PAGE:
Can’t see the audio player? Click here to listen on SoundCloud.
We’re doing something a little different this holiday week. Because “Medicare for All” is so much in the news, we’re rerunning an earlier explainer.
But first, KHN’s “What the Health?” host Julie Rovner talks with KHN correspondent Shefali Luthra about how health care played in the Democratic presidential candidate debates June 26 and 27.
This replay of KHN’s “What the Health?” podcast from February takes a deep dive into the often-confusing Medicare for All debate, including its history, prospects and terminology.
The panelists are Julie Rovner of Kaiser Health News, Joanne Kenen of Politico, Paige Winfield Cunningham of The Washington Post and Rebecca Adams of CQ Roll Call.
Among the takeaways from the podcast:
Medicare for All is a new rallying cry for progressives, but the current Medicare program has big limitations. It does not cover most long-term care expenses and includes no coverage of hearing, dental, vision or foot care. Medicare also includes no stop-loss or catastrophic care limit that protects beneficiaries from massive bills.
Though recent comments by Democratic presidential candidates on eliminating private insurance with a move to Medicare for All stirred controversy, private insurance is indeed involved in many aspects of the government program. Private companies provide the Medicare Advantage plans used by more than a third of beneficiaries, the Medicare drug plans and much of the bill processing for the entire program.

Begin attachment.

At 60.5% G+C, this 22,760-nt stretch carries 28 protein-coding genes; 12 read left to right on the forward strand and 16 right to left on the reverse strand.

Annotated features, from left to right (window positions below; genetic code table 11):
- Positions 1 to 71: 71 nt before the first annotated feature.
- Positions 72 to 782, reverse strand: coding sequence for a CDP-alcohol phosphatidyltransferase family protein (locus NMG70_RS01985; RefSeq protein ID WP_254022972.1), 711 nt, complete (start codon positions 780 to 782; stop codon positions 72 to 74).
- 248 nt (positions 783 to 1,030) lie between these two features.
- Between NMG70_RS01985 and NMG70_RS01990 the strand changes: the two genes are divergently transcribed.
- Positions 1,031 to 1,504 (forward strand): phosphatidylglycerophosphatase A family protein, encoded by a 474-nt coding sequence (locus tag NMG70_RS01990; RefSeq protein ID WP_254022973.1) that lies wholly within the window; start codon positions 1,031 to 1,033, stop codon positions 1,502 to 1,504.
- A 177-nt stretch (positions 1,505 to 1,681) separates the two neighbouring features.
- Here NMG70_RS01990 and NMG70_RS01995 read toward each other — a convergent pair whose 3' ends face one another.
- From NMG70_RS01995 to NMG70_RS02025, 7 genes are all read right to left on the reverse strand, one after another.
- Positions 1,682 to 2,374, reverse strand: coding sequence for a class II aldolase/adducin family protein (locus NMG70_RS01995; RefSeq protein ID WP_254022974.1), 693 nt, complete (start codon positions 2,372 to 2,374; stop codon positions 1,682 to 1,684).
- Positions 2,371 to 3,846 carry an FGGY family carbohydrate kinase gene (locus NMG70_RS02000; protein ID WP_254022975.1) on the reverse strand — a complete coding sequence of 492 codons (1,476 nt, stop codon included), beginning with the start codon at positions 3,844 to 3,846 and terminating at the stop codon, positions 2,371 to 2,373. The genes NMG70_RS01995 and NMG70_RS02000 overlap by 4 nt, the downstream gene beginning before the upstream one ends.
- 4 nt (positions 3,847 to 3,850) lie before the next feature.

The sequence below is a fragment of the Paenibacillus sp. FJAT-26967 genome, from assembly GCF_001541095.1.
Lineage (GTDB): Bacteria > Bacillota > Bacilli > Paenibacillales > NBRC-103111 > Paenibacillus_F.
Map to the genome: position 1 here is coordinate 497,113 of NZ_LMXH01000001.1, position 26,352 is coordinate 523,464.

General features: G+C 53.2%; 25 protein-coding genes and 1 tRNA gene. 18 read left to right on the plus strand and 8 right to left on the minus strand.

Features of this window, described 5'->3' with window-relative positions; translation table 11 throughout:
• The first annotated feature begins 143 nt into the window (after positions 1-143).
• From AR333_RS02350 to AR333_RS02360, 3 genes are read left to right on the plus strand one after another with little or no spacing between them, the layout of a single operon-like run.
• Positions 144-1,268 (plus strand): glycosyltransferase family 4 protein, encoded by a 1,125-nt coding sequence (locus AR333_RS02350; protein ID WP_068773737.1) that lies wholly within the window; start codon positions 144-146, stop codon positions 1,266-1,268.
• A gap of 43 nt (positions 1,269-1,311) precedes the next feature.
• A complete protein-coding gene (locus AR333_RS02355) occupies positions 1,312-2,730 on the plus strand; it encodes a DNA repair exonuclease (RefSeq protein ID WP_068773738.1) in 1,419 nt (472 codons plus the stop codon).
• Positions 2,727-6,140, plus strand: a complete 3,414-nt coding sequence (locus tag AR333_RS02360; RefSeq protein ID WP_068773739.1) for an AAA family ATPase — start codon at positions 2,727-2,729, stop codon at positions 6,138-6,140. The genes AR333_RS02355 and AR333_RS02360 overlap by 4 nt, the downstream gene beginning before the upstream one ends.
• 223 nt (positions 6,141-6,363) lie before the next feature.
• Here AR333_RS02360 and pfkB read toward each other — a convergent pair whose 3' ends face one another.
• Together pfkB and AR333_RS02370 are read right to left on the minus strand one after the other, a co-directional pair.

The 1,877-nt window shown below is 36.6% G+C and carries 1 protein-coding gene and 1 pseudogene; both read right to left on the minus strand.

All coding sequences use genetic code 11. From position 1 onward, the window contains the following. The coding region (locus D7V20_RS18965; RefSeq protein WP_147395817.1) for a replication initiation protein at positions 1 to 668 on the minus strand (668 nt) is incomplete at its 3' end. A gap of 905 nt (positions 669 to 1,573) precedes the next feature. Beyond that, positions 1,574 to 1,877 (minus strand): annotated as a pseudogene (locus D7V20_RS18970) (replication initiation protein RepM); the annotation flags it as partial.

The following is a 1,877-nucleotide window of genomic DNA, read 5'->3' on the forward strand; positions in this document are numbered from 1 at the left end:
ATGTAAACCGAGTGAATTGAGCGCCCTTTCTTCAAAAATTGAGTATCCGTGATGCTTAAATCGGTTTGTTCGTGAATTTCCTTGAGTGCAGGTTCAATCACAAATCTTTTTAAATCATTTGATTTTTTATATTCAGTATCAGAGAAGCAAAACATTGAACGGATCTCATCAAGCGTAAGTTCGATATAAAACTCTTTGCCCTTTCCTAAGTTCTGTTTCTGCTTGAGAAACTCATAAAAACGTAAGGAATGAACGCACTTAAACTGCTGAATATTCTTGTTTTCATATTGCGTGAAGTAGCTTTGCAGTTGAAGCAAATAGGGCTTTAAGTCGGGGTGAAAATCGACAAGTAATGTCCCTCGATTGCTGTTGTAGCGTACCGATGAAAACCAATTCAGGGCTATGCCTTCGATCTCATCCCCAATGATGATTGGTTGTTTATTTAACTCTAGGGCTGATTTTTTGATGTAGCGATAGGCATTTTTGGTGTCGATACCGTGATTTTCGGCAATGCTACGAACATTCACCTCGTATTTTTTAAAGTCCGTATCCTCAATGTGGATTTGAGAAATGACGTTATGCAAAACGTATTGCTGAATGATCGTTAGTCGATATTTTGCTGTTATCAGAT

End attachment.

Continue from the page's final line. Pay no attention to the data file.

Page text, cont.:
Many consumers — and politicians — are confused by the terms being thrown around in the current debate about Medicare for All. The plan offered by Sen. Bernie Sanders (I-Vt.) and some of his supporters would be a “single-payer” system, in which the government would be in charge of paying for all health care — although doctors, hospitals and other health care providers would remain private. Others often use the term Medicare for All to mean a much less drastic change to the U.S. health care system, such as a “public option” that would offer specific groups of people — perhaps those over age 50 or consumers purchasing coverage on the insurance marketplaces — the opportunity to buy into Medicare coverage.
Sanders’ vision of Medicare for All is based on Canada’s system. But even there, hospitals and doctors are private businesses, drugs are not covered everywhere, and benefits vary among the provinces.
The health care industry is nearly united in opposing the talk of moving to a Medicare for All program because of concerns about disruption to the system and less pay. Currently, Medicare reimbursements are about 40 percent lower than private insurance.
If you want to know more about the next big health policy debate, here are some articles to get you started:
Vox’s “Private Health Insurance Exists in Europe and Canada. Here’s How It Works,” by Sarah Kliff
The Washington Post’s “How Democrats Could Lose on Health Care in 2020,” by Ronald A. Klain
The American Prospect’s “The Pleasant Illusions of the Medicare-for-All Debate,” by Paul Starr
The Week’s “Why Do Democrats Think Expanding ObamaCare Would Be Easier Than Passing Medicare-for-All?” by Jeff Spross
The New York Times’ “The Best Health Care System in the World: Which One Would You Pick?” By Aaron E. Carroll and Austin Frakt
The Nation’s “Medicare-for-All Isn’t the Solution for Universal Health Care,” by Joshua Holland
The New York Times’ “’Don’t Get Too Excited’ About Medicare for All,” by Elisabeth Rosenthal and Shefali Luthra